If Hillary Clinton decides not to run, or doesn’t win the nomination, what are some of the other possible Democratic tickets that could emerge from the current crop of candidates? From a Democrat’s perspective, the combination of Jim Webb and Elizabeth Warren would add new faces to the national scene and bring a balanced ticket before the American people.

Report from The Week:

Jim Webb is a genuinely intriguing candidate — a war hero and former secretary of the Navy who actually views our country’s militaristic foreign policy with skepticism, a champion of the American working class against globalization and “boardroom liberalism,” and a passionate advocate for criminal justice reform. On top of that, he voluntarily retired from the Senate after one term, showing that he’s far less enamored of political power than most people who run for the presidency. If he can get people to pay attention to his message, Webb just might succeed in wooing back a large chunk of the white (Scots-Irish) middle class to the Democratic Party.

But he’s unlikely to do so on his own. Webb’s idiosyncratic policy positions combined with his bristly unwillingness to jump through the right “likability” hoops give him limited appeal at the head of a ticket.

But as Elizabeth Warren’s running mate? In that role he’d be fantastic.

I almost can’t believe I’m arguing in favor of Warren jumping into the race. She’s at least a few clicks to my left. Her populist rhetoric makes me uncomfortable. And she’s said very little to indicate that she diverges from the bipartisan Washington consensus in favor of endless warfare.

So why do I find myself hoping that she’ll run? Because she would actually give Americans a choice.

Hillary Clinton has dropped 15 points in the polls since the email story broke. If her numbers continue to soften, she’s going to start looking seriously vulnerable. With Republicans in control of both houses of Congress, there’s too much at stake for Democrats to put all their chips on a candidate with clay feet. They need to start looking for other options.

And Warren-Webb 2016 is the way to go.

It’s an interesting mix of progressive activism on the part of Warren, and a folksy Reagan-Democrat appeal on the part of Webb. Many articles have discussed who Hillary Clinton would pick as a running mater. Very few have floated the possibilities if her name doesn’t end up as part of the Democratic ticket.


  1. I do see the reasoning. At the top of the ticket, Warren could soften her message, and Jim-the-Bulldog could gut the opposition. But I don’t see Webb going second-banana.

    It would be much stronger with Webb at the top, appealing to tough Reagan Democrats, while Warren could also appeal to them as a Wall Street/Bankster opponent.

    I think this election might be a lot more “populist” than anyone now thinks. If so, Hillary, JEB, and Rand probably won’t cut it.

    • Goethe your reasoning is sound about Webb not wanting to be 2nd banana – but at the same time I see Warren having no interest in the Veep role

        • Well put.

          But I don’t know why anyone would want the job. Senators can be out there, can try to change things. But the vice president is usually an “unperson” for four or eight years.

  2. A problem is emerging with the “Hillary Clinton Inevitability Tour 2016”, as was exposed during the 2008 Tour -the more people hear and see Hillary Clinton, inevitably they come to the conclusion they don’t like her or what she supposedly stands for. And to be clear, I know she has a solid bedrock of support from the pantsuit brigade and Clinton loyalist types, but those two groups won’t get her elected POTUS. Bill Clinton was at his best as a candidate when he was among the voters, neck deep in retail politics. Hillary can barely hide her disdain for retail politics. I know Lanny Davis and Paul Begala will never admit it, but the Hillary Clinton brand is suffering from a credibility and authenticity gap and the latter cannot be overcome.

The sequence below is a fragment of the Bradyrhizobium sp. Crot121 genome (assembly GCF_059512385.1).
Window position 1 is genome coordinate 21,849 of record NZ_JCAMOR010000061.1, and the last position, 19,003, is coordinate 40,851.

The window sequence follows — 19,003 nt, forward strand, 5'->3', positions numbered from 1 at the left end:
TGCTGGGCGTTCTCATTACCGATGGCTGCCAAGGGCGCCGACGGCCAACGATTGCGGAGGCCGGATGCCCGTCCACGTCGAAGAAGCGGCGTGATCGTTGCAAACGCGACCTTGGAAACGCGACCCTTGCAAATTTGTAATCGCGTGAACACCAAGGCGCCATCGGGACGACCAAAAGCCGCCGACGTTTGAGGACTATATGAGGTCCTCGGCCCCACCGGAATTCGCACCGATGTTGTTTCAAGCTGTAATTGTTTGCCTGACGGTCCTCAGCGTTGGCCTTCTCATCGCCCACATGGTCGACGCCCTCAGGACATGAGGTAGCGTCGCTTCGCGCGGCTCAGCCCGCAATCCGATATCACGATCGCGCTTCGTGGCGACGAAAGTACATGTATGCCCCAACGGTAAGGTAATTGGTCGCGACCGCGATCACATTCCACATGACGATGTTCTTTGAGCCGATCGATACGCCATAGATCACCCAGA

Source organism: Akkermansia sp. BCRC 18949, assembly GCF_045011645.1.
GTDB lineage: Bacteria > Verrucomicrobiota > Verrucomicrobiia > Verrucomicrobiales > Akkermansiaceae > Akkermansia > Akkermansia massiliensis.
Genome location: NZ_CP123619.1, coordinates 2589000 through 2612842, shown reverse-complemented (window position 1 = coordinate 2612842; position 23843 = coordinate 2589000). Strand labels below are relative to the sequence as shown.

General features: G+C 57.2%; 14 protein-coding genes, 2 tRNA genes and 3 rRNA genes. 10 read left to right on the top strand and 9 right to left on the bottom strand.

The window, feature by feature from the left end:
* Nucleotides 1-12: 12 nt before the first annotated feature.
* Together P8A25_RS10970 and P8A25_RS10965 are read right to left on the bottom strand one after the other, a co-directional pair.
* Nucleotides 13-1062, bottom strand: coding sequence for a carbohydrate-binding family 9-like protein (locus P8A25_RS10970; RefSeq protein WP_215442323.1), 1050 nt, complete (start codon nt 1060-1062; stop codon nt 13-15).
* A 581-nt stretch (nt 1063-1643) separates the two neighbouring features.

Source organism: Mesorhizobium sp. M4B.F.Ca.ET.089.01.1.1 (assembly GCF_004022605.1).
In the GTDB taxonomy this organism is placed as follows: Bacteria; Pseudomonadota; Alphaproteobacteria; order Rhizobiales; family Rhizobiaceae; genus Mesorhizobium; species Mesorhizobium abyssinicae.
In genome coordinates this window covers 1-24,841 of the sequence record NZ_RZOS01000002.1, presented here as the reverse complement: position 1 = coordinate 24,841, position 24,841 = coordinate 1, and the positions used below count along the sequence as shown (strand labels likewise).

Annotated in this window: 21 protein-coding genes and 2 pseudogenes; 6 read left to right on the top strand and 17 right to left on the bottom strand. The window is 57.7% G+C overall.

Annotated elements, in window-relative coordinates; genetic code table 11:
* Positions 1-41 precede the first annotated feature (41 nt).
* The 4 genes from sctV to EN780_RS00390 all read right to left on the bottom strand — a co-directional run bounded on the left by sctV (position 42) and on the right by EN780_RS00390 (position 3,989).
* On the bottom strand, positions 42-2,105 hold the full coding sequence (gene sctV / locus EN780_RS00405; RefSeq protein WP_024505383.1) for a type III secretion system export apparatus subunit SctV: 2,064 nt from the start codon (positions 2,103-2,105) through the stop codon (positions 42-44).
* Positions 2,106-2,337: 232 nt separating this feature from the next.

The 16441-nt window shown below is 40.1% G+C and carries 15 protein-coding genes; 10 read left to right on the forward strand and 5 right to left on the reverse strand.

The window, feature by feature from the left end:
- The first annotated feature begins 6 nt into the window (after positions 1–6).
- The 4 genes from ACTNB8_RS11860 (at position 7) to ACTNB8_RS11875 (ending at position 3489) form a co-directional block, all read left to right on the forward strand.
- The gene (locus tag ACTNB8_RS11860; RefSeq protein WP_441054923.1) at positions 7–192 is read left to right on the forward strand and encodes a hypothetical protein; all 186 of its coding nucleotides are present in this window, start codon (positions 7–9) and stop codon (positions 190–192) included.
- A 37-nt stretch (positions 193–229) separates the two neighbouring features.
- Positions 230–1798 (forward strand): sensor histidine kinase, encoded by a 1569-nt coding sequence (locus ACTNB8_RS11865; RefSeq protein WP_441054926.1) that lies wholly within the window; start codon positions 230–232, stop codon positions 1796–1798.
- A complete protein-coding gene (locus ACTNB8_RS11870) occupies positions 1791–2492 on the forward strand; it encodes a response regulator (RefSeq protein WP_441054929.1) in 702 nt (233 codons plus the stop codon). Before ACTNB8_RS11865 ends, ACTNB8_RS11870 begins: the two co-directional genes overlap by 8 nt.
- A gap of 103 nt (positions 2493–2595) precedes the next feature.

3. I’m too ignorant to know what “retail politics” are but I do know that Webb and Warren are the very opposite of the Democrat spectrum, not even sure Webb is even a Democrat and Warren is a pure Socialist — so I don’t think a chance in Hell of them combining for anything.

    • Sam — what’s crazy is that the Democrooks haven’t figured out the writing on the wall that is so CLEAR for all to see: Hillary has ZERO chance.

      It will be Hilarious to watch them scramble to find another Democrook to replace her for 2016, when Hillary completely implodes!

      Then, the true Democrook Circus will begin…let the laughter start now!
      LOL, LOL, LOL!

      • lets not ass/u/me too much. There are 35 ->40% of the voting citizens who will vote for Die Hündin even if she were “up-the-river”.It will take the true independents quite awhile to see the truth about another lyin’, Democrat Hündin . especially when the leftist MSM will give her a pass and laud her as they did for the first black POTUS and she would be the first woman (??) POTUS.!!! We the People must take control if it are to reunite and bootstrap this very wounded nation.
        Two more years and and we will be close to being non-democratic-verge of a divisive Republic.

    • “Retail politics” just means getting into it–shaking hands, being willing to interact with voters. Bill was a master, because he genuinely likes and trusts people. Hillary don’t.

      Of the two, I think Webb is much better suited to the rough-and-tumble of retail politics. Warren is more reserved, more thoughtful.

      But I think they could work well together. Webb is a no-nonsense straight-talker. But people would like to see Wall Street get its ass kicked, so Warren could be an excellent veep choice.

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